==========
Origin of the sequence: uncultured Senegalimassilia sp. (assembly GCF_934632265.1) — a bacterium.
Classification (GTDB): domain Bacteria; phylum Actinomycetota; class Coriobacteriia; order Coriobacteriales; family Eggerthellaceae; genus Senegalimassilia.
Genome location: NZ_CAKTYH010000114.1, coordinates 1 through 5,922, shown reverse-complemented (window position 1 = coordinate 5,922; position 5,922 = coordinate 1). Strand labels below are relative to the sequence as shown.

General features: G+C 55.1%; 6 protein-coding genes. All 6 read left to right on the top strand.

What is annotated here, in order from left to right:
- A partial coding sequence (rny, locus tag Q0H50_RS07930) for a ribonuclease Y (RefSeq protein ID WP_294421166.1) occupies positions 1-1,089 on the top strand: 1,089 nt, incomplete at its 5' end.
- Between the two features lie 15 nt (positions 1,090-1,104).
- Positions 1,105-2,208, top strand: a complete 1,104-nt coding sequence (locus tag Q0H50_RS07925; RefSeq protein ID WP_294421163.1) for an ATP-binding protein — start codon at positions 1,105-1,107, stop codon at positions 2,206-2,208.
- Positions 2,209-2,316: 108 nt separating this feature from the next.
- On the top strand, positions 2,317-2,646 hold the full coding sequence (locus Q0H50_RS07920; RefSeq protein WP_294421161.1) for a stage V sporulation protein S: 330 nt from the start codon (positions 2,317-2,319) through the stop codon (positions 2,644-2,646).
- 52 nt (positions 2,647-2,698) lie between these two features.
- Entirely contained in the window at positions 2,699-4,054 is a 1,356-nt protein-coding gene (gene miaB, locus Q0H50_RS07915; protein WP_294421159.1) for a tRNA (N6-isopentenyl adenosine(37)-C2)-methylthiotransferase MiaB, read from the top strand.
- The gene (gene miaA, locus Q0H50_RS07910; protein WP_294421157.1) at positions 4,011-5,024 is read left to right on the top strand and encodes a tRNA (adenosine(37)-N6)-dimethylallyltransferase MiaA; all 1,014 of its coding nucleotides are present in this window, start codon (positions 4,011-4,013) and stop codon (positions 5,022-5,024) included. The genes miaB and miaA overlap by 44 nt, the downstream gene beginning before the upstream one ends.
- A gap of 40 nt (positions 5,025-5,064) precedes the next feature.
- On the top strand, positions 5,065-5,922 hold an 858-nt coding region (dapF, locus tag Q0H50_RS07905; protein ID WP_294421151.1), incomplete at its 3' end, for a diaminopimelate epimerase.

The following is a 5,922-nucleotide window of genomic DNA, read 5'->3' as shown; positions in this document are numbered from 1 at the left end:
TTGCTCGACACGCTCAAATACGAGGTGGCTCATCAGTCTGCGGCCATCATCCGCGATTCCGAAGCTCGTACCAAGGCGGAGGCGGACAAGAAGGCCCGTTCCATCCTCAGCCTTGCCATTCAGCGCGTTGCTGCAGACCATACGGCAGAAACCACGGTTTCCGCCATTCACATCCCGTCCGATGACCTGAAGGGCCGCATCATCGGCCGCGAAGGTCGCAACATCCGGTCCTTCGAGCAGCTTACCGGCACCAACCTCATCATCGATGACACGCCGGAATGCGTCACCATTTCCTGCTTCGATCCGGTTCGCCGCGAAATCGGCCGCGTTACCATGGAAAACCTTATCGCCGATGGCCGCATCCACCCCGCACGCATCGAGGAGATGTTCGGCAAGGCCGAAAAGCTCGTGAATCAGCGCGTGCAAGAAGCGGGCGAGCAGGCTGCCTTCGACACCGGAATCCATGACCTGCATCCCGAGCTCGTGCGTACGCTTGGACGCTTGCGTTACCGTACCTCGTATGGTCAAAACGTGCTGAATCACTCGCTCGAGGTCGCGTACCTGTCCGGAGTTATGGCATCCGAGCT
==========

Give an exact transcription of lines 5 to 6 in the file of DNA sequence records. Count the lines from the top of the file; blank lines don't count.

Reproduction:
What is annotated here, in order from left to right:
- A partial coding sequence (rny, locus tag Q0H50_RS07930) for a ribonuclease Y (RefSeq protein ID WP_294421166.1) occupies positions 1-1,089 on the top strand: 1,089 nt, incomplete at its 5' end.